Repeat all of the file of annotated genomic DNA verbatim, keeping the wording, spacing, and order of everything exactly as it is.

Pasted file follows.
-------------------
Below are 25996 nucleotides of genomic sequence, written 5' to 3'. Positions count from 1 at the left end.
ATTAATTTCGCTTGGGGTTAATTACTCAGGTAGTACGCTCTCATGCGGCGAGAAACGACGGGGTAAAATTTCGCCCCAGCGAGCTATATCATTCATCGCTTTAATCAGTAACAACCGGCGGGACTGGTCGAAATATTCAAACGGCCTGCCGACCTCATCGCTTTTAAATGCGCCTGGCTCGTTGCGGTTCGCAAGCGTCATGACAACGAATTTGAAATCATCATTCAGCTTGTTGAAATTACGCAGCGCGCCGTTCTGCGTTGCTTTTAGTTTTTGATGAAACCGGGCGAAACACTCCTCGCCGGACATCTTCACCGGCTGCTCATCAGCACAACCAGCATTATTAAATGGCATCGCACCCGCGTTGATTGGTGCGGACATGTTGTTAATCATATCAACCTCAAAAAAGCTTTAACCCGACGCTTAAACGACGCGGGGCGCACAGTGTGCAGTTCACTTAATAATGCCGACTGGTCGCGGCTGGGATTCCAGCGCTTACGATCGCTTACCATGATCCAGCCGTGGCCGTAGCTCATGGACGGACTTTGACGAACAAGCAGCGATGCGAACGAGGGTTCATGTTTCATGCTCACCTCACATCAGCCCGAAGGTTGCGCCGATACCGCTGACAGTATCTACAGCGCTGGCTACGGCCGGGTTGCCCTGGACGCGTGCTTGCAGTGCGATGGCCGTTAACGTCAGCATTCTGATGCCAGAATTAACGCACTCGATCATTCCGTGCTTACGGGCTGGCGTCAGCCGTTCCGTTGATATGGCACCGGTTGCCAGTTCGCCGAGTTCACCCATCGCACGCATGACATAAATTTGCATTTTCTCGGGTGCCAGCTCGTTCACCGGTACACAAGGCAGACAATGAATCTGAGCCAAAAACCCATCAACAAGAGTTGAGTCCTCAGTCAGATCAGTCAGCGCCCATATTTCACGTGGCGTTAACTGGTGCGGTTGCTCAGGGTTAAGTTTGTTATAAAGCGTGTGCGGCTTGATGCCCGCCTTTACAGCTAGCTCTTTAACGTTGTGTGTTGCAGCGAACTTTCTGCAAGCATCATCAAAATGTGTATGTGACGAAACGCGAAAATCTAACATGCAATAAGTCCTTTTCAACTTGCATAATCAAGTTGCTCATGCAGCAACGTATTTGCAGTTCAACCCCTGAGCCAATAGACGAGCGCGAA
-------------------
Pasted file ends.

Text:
Below are 25996 nucleotides of genomic sequence, written 5' to 3'. Positions count from 1 at the left end.
ATTAATTTCGCTTGGGGTTAATTACTCAGGTAGTACGCTCTCATGCGGCGAGAAACGACGGGGTAAAATTTCGCCCCAGCGAGCTATATCATTCATCGCTTTAATCAGTAACAACCGGCGGGACTGGTCGAAATATTCAAACGGCCTGCCGACCTCATCGCTTTTAAATGCGCCTGGCTCGTTGCGGTTCGCAAGCGTCATGACAACGAATTTGAAATCATCATTCAGCTTGTTGAAATTACGCAGCGCGCCGTTCTGCGTTGCTTTTAGTTTTTGATGAAACCGGGCGAAACACTCCTCGCCGGACATCTTCACCGGCTGCTCATCAGCACAACCAGCATTATTAAATGGCATCGCACCCGCGTTGATTGGTGCGGACATGTTGTTAATCATATCAACCTCAAAAAAGCTTTAACCCGACGCTTAAACGACGCGGGGCGCACAGTGTGCAGTTCACTTAATAATGCCGACTGGTCGCGGCTGGGATTCCAGCGCTTACGATCGCTTACCATGATCCAGCCGTGGCCGTAGCTCATGGACGGACTTTGACGAACAAGCAGCGATGCGAACGAGGGTTCATGTTTCATGCTCACCTCACATCAGCCCGAAGGTTGCGCCGATACCGCTGACAGTATCTACAGCGCTGGCTACGGCCGGGTTGCCCTGGACGCGTGCTTGCAGTGCGATGGCCGTTAACGTCAGCATTCTGATGCCAGAATTAACGCACTCGATCATTCCGTGCTTACGGGCTGGCGTCAGCCGTTCCGTTGATATGGCACCGGTTGCCAGTTCGCCGAGTTCACCCATCGCACGCATGACATAAATTTGCATTTTCTCGGGTGCCAGCTCGTTCACCGGTACACAAGGCAGACAATGAATCTGAGCCAAAAACCCATCAACAAGAGTTGAGTCCTCAGTCAGATCAGTCAGCGCCCATATTTCACGTGGCGTTAACTGGTGCGGTTGCTCAGGGTTAAGTTTGTTATAAAGCGTGTGCGGCTTGATGCCCGCCTTTACAGCTAGCTCTTTAACGTTGTGTGTTGCAGCGAACTTTCTGCAAGCATCATCAAAATGTGTATGTGACGAAACGCGAAAATCTAACATGCAATAAGTCCTTTTCAACTTGCATAATCAAGTTGCTCATGCAGCAACGTATTTGCAGTTCAACCCCTGAGCCAATAGACGAGCGCGAA